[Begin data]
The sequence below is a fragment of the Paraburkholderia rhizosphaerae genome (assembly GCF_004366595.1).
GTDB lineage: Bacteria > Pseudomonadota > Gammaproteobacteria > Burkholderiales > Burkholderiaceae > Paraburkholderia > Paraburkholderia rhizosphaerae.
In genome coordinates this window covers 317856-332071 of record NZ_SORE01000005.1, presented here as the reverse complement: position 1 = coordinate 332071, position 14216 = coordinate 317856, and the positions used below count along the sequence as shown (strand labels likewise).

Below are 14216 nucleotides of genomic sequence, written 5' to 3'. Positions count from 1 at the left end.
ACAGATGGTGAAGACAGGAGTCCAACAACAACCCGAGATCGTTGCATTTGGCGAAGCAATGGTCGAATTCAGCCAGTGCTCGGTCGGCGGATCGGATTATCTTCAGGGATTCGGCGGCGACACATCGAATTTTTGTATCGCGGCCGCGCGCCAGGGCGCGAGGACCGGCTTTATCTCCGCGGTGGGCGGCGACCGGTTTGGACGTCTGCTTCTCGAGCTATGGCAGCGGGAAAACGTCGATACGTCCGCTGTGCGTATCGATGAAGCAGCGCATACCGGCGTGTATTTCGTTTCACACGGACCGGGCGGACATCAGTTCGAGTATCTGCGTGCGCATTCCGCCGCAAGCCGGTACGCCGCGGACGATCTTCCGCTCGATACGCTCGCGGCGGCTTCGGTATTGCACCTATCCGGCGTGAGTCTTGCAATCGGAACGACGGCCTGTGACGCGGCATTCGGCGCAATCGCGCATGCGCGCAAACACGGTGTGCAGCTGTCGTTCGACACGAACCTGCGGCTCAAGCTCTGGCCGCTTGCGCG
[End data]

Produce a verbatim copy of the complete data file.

The sequence below is a fragment of the Paraburkholderia rhizosphaerae genome (assembly GCF_004366595.1).
GTDB lineage: Bacteria > Pseudomonadota > Gammaproteobacteria > Burkholderiales > Burkholderiaceae > Paraburkholderia > Paraburkholderia rhizosphaerae.
In genome coordinates this window covers 317856-332071 of record NZ_SORE01000005.1, presented here as the reverse complement: position 1 = coordinate 332071, position 14216 = coordinate 317856, and the positions used below count along the sequence as shown (strand labels likewise).

Below are 14216 nucleotides of genomic sequence, written 5' to 3'. Positions count from 1 at the left end.
ACAGATGGTGAAGACAGGAGTCCAACAACAACCCGAGATCGTTGCATTTGGCGAAGCAATGGTCGAATTCAGCCAGTGCTCGGTCGGCGGATCGGATTATCTTCAGGGATTCGGCGGCGACACATCGAATTTTTGTATCGCGGCCGCGCGCCAGGGCGCGAGGACCGGCTTTATCTCCGCGGTGGGCGGCGACCGGTTTGGACGTCTGCTTCTCGAGCTATGGCAGCGGGAAAACGTCGATACGTCCGCTGTGCGTATCGATGAAGCAGCGCATACCGGCGTGTATTTCGTTTCACACGGACCGGGCGGACATCAGTTCGAGTATCTGCGTGCGCATTCCGCCGCAAGCCGGTACGCCGCGGACGATCTTCCGCTCGATACGCTCGCGGCGGCTTCGGTATTGCACCTATCCGGCGTGAGTCTTGCAATCGGAACGACGGCCTGTGACGCGGCATTCGGCGCAATCGCGCATGCGCGCAAACACGGTGTGCAGCTGTCGTTCGACACGAACCTGCGGCTCAAGCTCTGGCCGCTTGCGCG